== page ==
A notorious Chinese trafficker nicknamed the “ivory queen” was sentenced to 15 years in jail by a Tanzanian court this week for smuggling hundreds of elephant tusks.
Yang Fenglan, a prominent businesswoman operating a Chinese restaurant in the city of Dar es Salaam, was convicted of running one of Africa’s largest ivory-smuggling rings, trafficking nearly $2.5m worth of tusks from some 400 elephants, according to the BBC.
Two Tanzanian men, Salivius Matembo and Manase Philemon, were also found guilty of leading “an organized criminal gang.” Both have denied the accusations.
Reuters reports that Yang was first charged in October 2016 after smuggling more than 860 pieces of ivory between 2000 and 2004, a haul worth nearly $5.6 million. The businesswoman, who’s lived in Tanzania since the 1970s and once served on the Tanzania China-Africa Business Council, had been under investigation since her 2015 arrest following a “high-speed” car chase with Tanzanian police.
Prosecutors said Yang played a pivotal role as the “key link” between East African poachers and buyers in the Far East, adding that she “intentionally did organize, manage and finance a criminal racket by collecting, transporting or exporting and selling government trophies” weighing a total of 1.889 tons.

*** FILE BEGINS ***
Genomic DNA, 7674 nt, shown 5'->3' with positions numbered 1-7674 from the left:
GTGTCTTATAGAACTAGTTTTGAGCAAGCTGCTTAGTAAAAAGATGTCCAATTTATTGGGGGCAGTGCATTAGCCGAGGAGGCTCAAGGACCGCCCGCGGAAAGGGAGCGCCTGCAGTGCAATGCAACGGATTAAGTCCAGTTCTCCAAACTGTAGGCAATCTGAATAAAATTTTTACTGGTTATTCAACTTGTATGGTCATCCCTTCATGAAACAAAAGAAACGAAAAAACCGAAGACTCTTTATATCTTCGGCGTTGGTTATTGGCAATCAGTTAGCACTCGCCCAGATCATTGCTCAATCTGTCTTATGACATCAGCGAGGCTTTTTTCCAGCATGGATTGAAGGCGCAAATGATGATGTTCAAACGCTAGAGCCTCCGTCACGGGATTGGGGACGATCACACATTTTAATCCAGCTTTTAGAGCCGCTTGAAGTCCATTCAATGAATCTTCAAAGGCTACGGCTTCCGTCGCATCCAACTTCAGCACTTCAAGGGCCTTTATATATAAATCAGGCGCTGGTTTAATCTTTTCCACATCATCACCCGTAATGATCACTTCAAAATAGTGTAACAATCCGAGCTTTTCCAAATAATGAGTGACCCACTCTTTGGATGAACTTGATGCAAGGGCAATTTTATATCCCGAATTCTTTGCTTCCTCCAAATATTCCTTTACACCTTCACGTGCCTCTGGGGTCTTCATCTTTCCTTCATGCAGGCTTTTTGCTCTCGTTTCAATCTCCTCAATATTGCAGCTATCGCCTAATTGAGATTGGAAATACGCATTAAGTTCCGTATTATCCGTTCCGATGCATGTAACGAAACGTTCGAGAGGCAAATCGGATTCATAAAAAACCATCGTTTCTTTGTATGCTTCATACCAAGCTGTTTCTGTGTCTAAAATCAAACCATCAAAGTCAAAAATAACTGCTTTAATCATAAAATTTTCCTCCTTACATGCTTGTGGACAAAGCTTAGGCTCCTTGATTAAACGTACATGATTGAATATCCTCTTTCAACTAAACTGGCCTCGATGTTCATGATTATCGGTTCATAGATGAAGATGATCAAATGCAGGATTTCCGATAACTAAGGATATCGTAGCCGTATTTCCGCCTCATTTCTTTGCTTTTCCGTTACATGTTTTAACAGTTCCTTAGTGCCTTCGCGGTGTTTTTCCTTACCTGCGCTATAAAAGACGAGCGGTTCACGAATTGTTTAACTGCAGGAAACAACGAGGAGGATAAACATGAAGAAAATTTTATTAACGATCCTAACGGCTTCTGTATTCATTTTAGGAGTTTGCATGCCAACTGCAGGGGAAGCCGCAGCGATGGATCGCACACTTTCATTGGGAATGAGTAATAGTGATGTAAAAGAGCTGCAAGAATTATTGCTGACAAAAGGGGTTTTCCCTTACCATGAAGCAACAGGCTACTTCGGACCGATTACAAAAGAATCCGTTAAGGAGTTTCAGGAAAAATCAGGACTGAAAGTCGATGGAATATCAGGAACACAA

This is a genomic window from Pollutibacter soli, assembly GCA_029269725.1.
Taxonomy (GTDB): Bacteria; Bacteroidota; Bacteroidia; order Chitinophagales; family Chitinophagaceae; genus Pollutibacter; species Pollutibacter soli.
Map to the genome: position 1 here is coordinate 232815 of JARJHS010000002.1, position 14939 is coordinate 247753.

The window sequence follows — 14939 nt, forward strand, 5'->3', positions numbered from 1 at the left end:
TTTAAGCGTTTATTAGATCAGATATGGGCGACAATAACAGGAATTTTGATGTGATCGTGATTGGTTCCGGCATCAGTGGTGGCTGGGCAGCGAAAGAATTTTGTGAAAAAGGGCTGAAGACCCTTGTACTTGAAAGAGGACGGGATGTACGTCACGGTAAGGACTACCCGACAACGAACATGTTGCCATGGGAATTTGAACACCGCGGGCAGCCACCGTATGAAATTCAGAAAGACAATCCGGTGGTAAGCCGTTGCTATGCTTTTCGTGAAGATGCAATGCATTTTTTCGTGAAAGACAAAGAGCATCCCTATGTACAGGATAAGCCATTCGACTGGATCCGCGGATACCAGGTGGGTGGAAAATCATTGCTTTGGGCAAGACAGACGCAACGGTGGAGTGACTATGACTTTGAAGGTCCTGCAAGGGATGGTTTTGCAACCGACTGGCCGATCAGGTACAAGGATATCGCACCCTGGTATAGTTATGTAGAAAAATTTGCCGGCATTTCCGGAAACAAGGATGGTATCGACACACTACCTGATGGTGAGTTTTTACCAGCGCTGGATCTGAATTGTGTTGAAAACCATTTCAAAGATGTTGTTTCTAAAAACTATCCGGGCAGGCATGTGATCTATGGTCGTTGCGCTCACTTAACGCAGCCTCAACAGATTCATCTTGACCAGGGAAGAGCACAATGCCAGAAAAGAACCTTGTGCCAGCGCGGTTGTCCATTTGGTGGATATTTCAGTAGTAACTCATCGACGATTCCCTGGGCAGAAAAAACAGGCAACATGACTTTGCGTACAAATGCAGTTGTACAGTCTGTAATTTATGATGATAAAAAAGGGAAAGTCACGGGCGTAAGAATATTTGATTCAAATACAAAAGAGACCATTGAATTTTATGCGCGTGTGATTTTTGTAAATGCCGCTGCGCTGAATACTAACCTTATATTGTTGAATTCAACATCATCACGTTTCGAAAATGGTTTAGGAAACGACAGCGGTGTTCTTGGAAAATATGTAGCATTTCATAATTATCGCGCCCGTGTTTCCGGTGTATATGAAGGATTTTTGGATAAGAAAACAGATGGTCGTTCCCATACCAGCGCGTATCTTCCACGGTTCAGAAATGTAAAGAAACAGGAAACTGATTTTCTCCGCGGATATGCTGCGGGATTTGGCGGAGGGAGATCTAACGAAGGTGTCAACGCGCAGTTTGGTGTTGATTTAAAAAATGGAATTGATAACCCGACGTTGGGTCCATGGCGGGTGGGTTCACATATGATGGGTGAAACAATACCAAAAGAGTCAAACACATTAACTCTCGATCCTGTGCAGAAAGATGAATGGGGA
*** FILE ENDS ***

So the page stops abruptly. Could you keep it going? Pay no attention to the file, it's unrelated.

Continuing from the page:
The illegal trade, which has been especially harmful to Africa’s elephants, is largely driven by demand from China and East Asian markets where ivory is used in jewelry, ornaments and other trinkets. Back in Africa, the BBC noted that ivory poaching has been attributed to a 20 percent decline in the continent’s elephant population in just the past decade.
Amid mounting pressure form environmental groups, China moved to ban the domestic sale of ivory in 2018.
This week, a judge ordered Yang, who’s fluent in Swahili, and her accomplices to either pay twice the market value of the poached ivory or face another two years in the slammer, Reuters reported. The court also ordered that her property be seized.
Wildlife conservation groups welcomed the sentencing and hailed Yang’s conviction as a step in the right direction.
“The government is taking wildlife trafficking very seriously, and an attack on Tanzania’s wildlife is seen as an attack on Tanzania,” said Krissie Clark, executive director for The PAMS Foundation, a conservation group focused on Tanzania. “Congratulations Tanzania!”
Still, there were those who felt the action didn’t go far enough.
“(It) is not punishment enough for the atrocities she committed, by being responsible for the poaching of thousands of elephants in Tanzania,” Amani Ngusaru, country director for the World Wildlife Fund, told Reuters. “She ran a network that killed thousands of elephants.”